Although GNOME has been pretty quiet lately, the work behind the scenes hadn’t shifted to a lower gear.
In fact, quite the contrary, and before you is the rundown of the latest features being added to future release of GNOME Music app.
New GNOME Music Features
- Play Queue – a new play queue interface (image above) has been designed to improve quick access and interaction with shuffle and repeat.
- Smarter playlists – ability to offer playlists based on the popularity of a specific genre inside your collection.
- Media import – ability to rip a CD and add it to your music collection.
Yet in spite the above, users reaction doesn’t seem too thrilled to say the least.
Why The Cold Shoulder?
GNOME team, which by the way has the highest budget* of all open source desktop environments currently, has reached a new peak upon releasing the latest GNOME DE version 3.16.
The number of apps and features that came with this release is probably the highest ever since GNOME 3 series was launched.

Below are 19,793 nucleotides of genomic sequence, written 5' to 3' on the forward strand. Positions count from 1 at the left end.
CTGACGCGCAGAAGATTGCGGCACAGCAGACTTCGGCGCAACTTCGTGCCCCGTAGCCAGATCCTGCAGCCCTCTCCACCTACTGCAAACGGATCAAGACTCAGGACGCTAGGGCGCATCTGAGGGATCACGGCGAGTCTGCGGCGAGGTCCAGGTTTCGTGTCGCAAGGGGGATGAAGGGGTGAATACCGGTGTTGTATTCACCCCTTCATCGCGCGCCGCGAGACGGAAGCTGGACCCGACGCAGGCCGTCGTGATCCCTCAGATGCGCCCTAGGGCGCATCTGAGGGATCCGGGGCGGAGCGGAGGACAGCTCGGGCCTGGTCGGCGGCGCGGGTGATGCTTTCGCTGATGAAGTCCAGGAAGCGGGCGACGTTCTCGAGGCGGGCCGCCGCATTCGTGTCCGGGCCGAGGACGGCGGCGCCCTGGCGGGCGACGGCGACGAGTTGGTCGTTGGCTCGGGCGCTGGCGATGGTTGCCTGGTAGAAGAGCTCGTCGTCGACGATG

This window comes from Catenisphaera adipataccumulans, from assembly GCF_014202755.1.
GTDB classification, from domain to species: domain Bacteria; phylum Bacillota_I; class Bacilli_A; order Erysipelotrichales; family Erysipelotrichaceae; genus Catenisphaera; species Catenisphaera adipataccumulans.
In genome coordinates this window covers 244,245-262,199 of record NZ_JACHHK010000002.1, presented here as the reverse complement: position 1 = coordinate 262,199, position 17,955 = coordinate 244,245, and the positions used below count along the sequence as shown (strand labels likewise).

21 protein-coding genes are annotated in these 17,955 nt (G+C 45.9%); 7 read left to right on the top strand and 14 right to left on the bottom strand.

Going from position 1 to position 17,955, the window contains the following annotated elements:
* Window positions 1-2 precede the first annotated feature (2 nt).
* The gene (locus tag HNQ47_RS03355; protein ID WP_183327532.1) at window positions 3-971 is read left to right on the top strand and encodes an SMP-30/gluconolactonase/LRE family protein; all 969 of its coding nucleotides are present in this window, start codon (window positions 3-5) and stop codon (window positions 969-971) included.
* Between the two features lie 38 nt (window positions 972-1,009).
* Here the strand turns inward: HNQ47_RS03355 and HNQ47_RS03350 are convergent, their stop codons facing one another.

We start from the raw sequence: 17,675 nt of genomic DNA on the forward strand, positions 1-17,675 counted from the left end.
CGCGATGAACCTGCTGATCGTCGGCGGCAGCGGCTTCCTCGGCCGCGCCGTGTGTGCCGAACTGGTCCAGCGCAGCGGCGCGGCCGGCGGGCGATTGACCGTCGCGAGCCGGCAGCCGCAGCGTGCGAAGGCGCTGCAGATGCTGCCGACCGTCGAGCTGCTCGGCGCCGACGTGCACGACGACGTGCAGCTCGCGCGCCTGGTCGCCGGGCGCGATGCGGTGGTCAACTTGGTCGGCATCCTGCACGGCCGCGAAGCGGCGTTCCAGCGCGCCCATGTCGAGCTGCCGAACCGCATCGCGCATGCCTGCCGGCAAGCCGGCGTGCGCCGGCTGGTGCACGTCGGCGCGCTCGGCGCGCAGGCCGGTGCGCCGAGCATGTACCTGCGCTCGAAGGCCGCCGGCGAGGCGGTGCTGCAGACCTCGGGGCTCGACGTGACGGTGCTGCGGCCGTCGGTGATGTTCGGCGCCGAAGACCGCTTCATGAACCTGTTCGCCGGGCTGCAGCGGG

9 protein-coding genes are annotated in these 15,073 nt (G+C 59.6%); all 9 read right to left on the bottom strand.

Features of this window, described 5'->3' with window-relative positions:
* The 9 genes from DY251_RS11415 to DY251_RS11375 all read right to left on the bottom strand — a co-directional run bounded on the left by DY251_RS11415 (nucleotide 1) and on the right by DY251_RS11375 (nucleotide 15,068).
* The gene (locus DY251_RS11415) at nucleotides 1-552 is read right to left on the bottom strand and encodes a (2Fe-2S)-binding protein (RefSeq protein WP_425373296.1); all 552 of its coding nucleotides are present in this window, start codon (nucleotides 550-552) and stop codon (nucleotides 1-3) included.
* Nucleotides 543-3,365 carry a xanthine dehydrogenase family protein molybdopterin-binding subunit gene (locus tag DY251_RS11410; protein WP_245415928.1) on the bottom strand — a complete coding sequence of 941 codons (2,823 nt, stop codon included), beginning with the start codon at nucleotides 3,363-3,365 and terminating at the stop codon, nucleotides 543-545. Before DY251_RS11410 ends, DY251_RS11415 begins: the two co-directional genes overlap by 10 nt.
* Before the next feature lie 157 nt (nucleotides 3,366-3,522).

However, while design seems to keep changing from one version to another, there’s one thing that apparently remains stagnant and that’s the users overall satisfaction of the project.
Even though it was only meant as a summary of recent design changes, the latest post by Allan Day (GNOME designer) has managed to draw a lot of criticism by users who mostly complain about lack of usability.
For instance, one of the comments mention that Music is ‘unusable for “large” music collections…‘ for it is “really slow” in compare to Rhythmbox for example.
This comment, which perhaps is reflecting the mood in which the greater community is in right now, hasn’t been answered by the author (as of writing) and is maybe falling on deaf ears.
Thus, it is no surprise why users feel discontent of the project and will probably keep pouring their complaints until a more attentive approach would be facilitated.
* according to reports